My April Reading List has great options for all kinds of book lovers!
How is Easter this weekend?
I feel like I looked at my calendar last month and Easter was infinity away. And then I woke up this morning and realized that Easter is in just a few days and I haven’t even bought one plastic egg or one chocolate bunny. Whoopsies.
Strangely, Lucy is a super huge fan of the Easter bunny. We happened across him at the mall the other day and she totally fangirled. Of course, she was wearing a pizza sweatshirt and her hair was sticking out in a zillion directions, so NOT visiting was not an option. We stood in line and when it was her turn to sit on his lap, she basically collapsed into him, snuggling his fur and closing her eyes as if to fully absorb the whole experience.
Needless to say, the $20 photo I ordered is quite a sight to behold.
So here we are. April means April Reading List. I went with a variety this month, so there’s a little something for all tastes. Unless you’re into that 50 Shades stuff, in which case…I can’t help you.
I Liked My Life by Abby Fabiaschi
I have been seeing this book on ALLLL the lists lately, and the reviews are phenomenal. One review said that this book “will keep you reading until the final delicious revelation.” I mean, I am all about delicious revelations, so it had to go on the list.
A story from debut author Abby Fabiaschi that is “as absorbing as it is illuminating, and as witty as it is heartbreaking.”
Maddy is a devoted stay-at-home wife and mother, host of excellent parties, giver of thoughtful gifts, and bestower of a searingly perceptive piece of advice or two. She is the cornerstone of her family, a true matriarch…until she commits suicide, leaving her husband Brady and teenage daughter Eve heartbroken and reeling, wondering what happened. How could the exuberant, exacting woman they loved disappear so abruptly, seemingly without reason, from their lives? How they can possibly continue without her? As they sift through details of her last days, trying to understand the woman they thought they knew, Brady and Eve are forced to come to terms with unsettling truths.
Maddy, however, isn’t ready to leave her family forever. Watching from beyond, she tries to find the perfect replacement for herself. Along comes Rory: pretty, caring, and spontaneous, with just the right bit of edge…but who also harbors a tragedy of her own. Will the mystery of Maddy ever come to rest? And can her family make peace with their history and begin to heal?
Cold Sassy Tree by Olive Ann Burns
Somehow I’d never even heard of this bestseller, but it came so highly recommended that I had to give it a try. I’m currently about halfway through…and it’s very good. It’s not particularly a page-turner, but it’s an all-around good and entertaining book. If you like classic Southern coming-of-age tales, I highly recommend this one.
The one thing you can depend on in Cold Sassy, Georgia, is that word gets around – fast. When Grandpa E. Rucker Blakeslee announces one July morning in 1906 that he’s aiming to marry the young and freckledy milliner, Miss Love Simpson – a bare three weeks after Granny Blakeslee has gone to her reward – the news is served up all over town with that afternoon’s dinner. And young Will Tweedy suddenly finds himself eyewitness to a major scandal.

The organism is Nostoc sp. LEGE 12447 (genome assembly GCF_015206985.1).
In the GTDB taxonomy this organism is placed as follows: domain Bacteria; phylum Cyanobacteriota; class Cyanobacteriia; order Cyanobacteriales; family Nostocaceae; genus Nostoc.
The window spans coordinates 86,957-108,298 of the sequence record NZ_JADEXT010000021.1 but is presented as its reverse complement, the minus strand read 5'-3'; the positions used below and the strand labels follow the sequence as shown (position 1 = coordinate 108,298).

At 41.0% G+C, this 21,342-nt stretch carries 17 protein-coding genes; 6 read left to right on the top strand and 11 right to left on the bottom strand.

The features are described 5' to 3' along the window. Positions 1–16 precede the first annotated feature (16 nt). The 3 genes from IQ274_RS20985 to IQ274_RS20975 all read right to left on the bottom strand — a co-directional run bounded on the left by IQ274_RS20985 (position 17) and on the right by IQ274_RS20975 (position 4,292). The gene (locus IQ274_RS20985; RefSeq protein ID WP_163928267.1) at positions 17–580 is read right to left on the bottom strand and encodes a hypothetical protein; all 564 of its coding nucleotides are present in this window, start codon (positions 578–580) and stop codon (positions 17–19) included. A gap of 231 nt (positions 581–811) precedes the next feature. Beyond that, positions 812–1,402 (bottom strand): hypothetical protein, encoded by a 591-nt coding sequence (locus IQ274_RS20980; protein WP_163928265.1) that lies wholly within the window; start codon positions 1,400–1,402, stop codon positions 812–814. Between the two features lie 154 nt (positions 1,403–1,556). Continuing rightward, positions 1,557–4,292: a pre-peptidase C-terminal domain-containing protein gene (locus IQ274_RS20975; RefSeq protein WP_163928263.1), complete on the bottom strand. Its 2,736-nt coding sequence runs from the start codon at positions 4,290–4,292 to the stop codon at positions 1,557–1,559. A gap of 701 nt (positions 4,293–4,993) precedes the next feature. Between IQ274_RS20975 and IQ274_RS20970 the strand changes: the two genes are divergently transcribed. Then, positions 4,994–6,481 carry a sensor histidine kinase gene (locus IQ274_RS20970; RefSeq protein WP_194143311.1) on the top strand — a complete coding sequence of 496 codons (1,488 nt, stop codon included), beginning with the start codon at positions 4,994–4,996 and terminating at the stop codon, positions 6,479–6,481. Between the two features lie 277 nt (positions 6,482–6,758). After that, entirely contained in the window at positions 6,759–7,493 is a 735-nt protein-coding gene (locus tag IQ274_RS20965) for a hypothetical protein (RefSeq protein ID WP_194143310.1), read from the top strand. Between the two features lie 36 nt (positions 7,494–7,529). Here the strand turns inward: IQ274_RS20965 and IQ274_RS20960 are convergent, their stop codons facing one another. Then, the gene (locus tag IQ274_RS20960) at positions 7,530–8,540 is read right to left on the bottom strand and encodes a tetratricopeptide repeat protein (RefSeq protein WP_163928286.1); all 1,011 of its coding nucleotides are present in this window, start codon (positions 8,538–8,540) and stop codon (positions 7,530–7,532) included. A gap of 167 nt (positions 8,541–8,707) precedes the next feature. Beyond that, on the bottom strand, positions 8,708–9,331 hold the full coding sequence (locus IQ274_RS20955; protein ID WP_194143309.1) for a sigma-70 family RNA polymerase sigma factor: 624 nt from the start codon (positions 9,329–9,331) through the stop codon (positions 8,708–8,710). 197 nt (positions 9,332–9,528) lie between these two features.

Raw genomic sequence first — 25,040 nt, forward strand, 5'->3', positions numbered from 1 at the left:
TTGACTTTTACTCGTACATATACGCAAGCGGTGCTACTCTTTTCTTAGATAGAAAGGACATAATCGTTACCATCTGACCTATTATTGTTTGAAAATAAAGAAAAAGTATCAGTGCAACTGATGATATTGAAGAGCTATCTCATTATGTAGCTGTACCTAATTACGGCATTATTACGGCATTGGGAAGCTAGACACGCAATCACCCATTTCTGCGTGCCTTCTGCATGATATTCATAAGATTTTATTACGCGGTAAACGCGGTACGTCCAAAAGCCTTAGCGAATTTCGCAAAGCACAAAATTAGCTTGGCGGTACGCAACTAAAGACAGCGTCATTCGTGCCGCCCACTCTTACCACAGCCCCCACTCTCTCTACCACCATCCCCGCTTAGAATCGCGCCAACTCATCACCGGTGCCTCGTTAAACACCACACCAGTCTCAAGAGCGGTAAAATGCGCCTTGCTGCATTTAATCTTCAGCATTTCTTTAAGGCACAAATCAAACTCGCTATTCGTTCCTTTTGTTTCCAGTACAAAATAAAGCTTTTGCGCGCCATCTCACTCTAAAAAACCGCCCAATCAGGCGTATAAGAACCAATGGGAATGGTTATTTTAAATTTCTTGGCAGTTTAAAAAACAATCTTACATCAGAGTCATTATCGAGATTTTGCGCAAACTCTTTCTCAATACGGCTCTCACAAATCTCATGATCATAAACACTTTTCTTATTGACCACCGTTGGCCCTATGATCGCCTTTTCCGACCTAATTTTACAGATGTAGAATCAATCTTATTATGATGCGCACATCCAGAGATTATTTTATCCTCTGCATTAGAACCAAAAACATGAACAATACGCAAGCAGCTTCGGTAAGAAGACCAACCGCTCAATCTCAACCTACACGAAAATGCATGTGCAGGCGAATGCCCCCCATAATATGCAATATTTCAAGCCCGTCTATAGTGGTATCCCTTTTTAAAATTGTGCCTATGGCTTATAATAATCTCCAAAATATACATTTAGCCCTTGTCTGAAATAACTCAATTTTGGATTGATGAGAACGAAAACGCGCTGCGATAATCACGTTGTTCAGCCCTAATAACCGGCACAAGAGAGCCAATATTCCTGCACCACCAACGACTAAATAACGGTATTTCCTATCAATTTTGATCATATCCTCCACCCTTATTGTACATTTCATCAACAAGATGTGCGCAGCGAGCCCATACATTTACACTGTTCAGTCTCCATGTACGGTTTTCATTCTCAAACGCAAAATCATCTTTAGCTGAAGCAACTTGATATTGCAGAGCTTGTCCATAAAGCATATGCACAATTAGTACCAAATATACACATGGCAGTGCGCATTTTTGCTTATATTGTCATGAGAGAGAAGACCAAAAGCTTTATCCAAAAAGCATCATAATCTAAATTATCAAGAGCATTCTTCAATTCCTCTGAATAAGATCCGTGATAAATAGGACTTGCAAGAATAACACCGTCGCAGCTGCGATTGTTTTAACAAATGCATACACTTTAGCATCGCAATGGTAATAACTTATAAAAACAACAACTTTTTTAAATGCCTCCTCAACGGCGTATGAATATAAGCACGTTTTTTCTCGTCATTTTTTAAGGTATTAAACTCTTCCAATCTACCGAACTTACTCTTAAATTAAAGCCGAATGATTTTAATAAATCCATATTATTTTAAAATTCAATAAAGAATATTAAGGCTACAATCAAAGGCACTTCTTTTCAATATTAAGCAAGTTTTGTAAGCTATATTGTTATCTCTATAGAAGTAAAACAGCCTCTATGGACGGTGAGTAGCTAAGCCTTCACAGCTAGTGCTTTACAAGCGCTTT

Boggled by the sheer audacity of it all, and not a little jealous of his grandpa’s new wife, Will nevertheless approves of this May-December match and follows its progress with just a smidgen of youthful prurience. As the newlyweds’ chaperone, conspirator, and confidant, Will is privy to his one-armed, renegade grandfather’s second adolescence; meanwhile, he does some growing up of his own. He gets run over by a train and lives to tell about it; he kisses his first girl, and survives that too.
Olive Ann Burns has given us a timeless, funny, resplendent novel – about a romance that rocks an entire town, about a boy’s passage through the momentous but elusive year when childhood melts into adolescence, and about just how people lived and died in a small Southern town at the turn of the century. Inhabited by characters who are wise and loony, unimpeachably pious and deliciously irreverent, Cold Sassy, Georgia, is the perfect setting for the debut of a storyteller of rare brio, exuberance, and style.
The Hate U Give by Angie Thomas
This YA novel was published just over a month ago and already has 180 five star reviews. I really love smart, thoughtful, important YA novels with a message and I’m really looking forward to diving into this one.
Sixteen-year-old Starr Carter moves between two worlds: the poor neighborhood where she lives and the fancy suburban prep school she attends. The uneasy balance between these worlds is shattered when Starr witnesses the fatal shooting of her childhood best friend Khalil at the hands of a police officer. Khalil was unarmed.
Soon afterward, his death is a national headline. Some are calling him a thug, maybe even a drug dealer and a gangbanger. Protesters are taking to the streets in Khalil’s name. Some cops and the local drug lord try to intimidate Starr and her family. What everyone wants to know is: what really went down that night? And the only person alive who can answer that is Starr.
But what Starr does—or does not—say could upend her community. It could also endanger her life.
Got any titles I need to add to my next list? Let me know!